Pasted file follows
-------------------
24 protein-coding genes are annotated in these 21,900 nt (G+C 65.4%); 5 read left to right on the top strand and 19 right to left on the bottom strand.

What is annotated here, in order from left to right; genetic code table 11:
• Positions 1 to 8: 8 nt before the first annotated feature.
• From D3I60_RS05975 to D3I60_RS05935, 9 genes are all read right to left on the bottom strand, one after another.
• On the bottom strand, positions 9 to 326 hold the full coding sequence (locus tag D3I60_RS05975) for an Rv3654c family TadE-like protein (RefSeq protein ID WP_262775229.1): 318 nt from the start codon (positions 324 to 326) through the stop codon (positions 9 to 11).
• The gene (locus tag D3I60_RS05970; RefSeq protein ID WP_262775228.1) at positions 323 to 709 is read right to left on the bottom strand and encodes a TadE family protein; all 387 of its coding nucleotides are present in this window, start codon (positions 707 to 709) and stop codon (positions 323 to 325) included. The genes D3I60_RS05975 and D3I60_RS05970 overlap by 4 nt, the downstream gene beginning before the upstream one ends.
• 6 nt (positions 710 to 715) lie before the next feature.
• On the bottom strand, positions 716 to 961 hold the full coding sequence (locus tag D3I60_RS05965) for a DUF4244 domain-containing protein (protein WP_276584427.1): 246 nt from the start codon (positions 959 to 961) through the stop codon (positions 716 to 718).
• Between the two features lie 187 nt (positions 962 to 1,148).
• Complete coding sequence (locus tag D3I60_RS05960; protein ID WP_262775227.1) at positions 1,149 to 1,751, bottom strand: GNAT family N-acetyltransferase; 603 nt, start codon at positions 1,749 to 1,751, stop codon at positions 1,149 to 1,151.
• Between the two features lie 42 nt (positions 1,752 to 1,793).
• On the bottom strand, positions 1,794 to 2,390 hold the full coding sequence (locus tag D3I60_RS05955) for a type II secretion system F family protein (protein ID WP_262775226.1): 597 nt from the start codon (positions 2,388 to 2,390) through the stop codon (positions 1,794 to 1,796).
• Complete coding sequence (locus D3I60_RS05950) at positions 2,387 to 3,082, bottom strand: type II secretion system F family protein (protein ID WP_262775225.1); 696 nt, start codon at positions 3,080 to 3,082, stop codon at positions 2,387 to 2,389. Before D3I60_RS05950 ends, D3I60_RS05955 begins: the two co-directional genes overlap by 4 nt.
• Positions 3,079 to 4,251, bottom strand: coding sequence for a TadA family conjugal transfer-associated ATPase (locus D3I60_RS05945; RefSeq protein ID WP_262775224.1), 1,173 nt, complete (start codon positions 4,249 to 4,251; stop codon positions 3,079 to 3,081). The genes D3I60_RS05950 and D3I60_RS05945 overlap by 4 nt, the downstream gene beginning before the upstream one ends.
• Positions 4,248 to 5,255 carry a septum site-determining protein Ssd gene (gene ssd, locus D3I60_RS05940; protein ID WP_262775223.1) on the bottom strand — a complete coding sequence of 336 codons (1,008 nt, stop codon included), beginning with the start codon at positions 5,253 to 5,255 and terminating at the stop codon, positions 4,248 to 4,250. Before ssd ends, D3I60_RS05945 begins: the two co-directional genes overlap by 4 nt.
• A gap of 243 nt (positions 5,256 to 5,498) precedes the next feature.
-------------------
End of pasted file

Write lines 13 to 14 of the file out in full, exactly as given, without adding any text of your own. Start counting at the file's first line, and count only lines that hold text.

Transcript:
• Complete coding sequence (locus D3I60_RS05950) at positions 2,387 to 3,082, bottom strand: type II secretion system F family protein (protein ID WP_262775225.1); 696 nt, start codon at positions 3,080 to 3,082, stop codon at positions 2,387 to 2,389. Before D3I60_RS05950 ends, D3I60_RS05955 begins: the two co-directional genes overlap by 4 nt.
• Positions 3,079 to 4,251, bottom strand: coding sequence for a TadA family conjugal transfer-associated ATPase (locus D3I60_RS05945; RefSeq protein ID WP_262775224.1), 1,173 nt, complete (start codon positions 4,249 to 4,251; stop codon positions 3,079 to 3,081). The genes D3I60_RS05950 and D3I60_RS05945 overlap by 4 nt, the downstream gene beginning before the upstream one ends.